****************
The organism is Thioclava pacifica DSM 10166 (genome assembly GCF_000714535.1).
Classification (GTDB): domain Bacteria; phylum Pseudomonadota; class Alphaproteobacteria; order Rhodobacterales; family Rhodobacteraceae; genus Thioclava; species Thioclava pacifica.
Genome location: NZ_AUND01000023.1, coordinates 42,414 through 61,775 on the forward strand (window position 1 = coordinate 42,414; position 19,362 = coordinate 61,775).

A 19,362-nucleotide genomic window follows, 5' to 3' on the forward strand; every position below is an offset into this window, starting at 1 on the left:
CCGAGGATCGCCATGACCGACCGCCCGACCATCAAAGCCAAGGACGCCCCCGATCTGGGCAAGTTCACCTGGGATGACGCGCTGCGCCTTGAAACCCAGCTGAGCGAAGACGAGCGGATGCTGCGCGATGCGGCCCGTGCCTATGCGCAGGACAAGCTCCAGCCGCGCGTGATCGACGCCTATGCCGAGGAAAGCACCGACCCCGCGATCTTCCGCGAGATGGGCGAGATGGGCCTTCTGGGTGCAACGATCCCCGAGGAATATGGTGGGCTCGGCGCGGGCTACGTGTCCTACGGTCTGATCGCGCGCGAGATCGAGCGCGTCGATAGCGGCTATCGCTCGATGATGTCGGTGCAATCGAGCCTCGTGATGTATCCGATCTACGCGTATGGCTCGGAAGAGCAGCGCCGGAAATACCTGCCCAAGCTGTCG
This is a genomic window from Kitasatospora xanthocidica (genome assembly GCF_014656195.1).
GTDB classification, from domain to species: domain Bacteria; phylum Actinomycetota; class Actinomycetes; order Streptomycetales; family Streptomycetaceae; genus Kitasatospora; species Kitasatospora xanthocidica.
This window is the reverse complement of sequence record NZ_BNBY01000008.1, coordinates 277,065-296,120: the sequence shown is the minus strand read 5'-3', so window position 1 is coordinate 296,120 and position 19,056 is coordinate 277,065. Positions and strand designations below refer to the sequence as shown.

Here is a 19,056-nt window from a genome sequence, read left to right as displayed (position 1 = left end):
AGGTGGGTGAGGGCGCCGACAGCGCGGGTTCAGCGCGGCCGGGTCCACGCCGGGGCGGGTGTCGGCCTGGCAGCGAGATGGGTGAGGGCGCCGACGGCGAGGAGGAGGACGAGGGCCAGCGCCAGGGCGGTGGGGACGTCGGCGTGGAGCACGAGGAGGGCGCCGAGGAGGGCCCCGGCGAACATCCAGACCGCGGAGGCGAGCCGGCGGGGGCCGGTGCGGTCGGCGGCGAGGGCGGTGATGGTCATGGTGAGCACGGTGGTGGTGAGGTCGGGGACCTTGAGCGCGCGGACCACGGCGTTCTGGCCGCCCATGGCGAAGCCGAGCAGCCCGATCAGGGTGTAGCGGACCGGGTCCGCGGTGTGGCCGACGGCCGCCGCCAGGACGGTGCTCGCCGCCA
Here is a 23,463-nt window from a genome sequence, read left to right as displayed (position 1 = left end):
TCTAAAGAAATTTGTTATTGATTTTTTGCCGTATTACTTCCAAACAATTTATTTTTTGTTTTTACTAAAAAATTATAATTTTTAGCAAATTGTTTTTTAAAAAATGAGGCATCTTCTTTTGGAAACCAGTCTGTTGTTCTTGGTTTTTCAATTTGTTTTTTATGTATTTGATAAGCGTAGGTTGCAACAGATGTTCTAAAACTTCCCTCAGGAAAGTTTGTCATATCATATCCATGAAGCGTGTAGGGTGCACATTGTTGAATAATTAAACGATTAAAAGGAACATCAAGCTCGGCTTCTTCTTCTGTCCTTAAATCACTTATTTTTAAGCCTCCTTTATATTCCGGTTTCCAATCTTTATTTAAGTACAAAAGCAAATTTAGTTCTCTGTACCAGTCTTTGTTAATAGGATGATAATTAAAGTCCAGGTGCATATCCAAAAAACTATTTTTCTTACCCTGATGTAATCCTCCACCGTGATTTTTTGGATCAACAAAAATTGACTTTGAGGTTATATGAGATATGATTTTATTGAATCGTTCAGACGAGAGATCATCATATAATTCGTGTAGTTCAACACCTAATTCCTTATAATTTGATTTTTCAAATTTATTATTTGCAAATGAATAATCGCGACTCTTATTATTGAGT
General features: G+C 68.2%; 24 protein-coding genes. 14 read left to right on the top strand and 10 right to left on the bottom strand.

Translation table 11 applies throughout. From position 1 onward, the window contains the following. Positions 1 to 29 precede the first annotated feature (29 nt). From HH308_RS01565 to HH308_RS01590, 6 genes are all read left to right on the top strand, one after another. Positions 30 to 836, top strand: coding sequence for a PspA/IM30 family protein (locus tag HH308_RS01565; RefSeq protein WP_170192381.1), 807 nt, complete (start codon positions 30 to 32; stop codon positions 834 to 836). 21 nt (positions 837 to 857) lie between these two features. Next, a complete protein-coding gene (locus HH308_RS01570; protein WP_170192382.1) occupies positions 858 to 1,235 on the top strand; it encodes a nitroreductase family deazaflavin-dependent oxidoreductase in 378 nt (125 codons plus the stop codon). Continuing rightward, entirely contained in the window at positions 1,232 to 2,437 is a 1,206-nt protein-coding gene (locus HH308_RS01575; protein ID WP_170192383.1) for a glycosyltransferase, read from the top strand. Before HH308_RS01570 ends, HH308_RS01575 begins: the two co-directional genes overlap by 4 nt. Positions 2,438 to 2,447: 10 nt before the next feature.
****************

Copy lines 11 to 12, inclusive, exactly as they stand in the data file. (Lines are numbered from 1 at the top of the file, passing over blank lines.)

Here is a 23,463-nt window from a genome sequence, read left to right as displayed (position 1 = left end):
TCTAAAGAAATTTGTTATTGATTTTTTGCCGTATTACTTCCAAACAATTTATTTTTTGTTTTTACTAAAAAATTATAATTTTTAGCAAATTGTTTTTTAAAAAATGAGGCATCTTCTTTTGGAAACCAGTCTGTTGTTCTTGGTTTTTCAATTTGTTTTTTATGTATTTGATAAGCGTAGGTTGCAACAGATGTTCTAAAACTTCCCTCAGGAAAGTTTGTCATATCATATCCATGAAGCGTGTAGGGTGCACATTGTTGAATAATTAAACGATTAAAAGGAACATCAAGCTCGGCTTCTTCTTCTGTCCTTAAATCACTTATTTTTAAGCCTCCTTTATATTCCGGTTTCCAATCTTTATTTAAGTACAAAAGCAAATTTAGTTCTCTGTACCAGTCTTTGTTAATAGGATGATAATTAAAGTCCAGGTGCATATCCAAAAAACTATTTTTCTTACCCTGATGTAATCCTCCACCGTGATTTTTTGGATCAACAAAAATTGACTTTGAGGTTATATGAGATATGATTTTATTGAATCGTTCAGACGAGAGATCATCATATAATTCGTGTAGTTCAACACCTAATTCCTTATAATTTGATTTTTCAAATTTATTATTTGCAAATGAATAATCGCGACTCTTATTATTGAGT